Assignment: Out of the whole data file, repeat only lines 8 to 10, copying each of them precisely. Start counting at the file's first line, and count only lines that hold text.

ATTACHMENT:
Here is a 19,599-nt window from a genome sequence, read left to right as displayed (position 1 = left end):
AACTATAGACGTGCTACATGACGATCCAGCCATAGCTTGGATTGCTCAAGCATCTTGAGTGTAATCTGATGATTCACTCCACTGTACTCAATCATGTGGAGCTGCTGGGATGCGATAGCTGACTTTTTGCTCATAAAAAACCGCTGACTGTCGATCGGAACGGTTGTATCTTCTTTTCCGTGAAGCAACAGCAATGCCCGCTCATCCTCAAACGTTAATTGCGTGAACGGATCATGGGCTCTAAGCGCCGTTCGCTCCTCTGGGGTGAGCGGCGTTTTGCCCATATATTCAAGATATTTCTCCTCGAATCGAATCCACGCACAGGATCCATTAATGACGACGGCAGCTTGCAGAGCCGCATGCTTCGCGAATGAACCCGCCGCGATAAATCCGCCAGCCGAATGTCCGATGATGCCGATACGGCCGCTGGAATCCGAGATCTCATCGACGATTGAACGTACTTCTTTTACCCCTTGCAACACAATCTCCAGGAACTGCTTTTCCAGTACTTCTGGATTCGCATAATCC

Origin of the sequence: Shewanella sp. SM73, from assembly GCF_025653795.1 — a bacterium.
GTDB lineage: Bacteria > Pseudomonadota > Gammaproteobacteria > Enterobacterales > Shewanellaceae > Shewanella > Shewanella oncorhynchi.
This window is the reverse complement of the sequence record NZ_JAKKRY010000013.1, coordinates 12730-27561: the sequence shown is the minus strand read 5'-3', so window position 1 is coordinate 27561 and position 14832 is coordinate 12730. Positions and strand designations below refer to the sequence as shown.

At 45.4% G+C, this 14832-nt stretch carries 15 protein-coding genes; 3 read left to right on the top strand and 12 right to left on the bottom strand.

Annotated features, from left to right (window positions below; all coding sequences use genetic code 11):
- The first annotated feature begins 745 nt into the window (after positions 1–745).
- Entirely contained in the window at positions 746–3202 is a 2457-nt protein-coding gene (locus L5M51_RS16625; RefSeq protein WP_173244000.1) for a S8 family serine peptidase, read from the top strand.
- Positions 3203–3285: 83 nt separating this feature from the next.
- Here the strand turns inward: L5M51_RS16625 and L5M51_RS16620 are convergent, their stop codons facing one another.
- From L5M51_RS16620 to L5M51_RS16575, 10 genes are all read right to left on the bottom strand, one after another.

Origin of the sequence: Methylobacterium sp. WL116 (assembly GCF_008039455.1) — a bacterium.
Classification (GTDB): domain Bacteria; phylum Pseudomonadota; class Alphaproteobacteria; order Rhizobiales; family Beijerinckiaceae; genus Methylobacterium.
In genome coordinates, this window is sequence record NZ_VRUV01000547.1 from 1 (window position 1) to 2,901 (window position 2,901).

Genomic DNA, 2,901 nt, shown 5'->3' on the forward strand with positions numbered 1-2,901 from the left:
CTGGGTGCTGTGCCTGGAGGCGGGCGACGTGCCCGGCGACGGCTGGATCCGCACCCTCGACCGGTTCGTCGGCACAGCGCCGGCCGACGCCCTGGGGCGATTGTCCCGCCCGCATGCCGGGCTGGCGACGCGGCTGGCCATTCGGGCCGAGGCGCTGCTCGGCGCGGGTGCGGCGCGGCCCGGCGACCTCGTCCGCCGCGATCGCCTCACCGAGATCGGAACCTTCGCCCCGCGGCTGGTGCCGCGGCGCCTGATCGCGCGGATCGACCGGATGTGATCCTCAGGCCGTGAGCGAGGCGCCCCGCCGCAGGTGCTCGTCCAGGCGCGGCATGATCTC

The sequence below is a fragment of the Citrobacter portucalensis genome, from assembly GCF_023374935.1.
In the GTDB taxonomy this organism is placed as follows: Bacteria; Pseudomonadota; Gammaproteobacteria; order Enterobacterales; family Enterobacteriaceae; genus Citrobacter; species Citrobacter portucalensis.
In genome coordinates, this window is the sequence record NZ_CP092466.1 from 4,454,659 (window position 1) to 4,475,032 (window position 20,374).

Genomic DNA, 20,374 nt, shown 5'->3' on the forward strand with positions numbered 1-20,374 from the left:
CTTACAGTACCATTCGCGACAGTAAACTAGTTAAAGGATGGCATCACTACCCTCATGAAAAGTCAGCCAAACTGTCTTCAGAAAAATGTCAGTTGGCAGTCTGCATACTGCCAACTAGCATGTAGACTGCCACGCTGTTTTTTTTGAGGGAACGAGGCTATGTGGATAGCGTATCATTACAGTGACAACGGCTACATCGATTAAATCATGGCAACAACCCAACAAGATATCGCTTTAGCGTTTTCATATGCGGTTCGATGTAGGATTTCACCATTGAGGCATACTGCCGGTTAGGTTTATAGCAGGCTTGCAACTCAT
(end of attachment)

- The first annotated feature begins 745 nt into the window (after positions 1–745).
- Entirely contained in the window at positions 746–3202 is a 2457-nt protein-coding gene (locus L5M51_RS16625; RefSeq protein WP_173244000.1) for a S8 family serine peptidase, read from the top strand.
- Positions 3203–3285: 83 nt separating this feature from the next.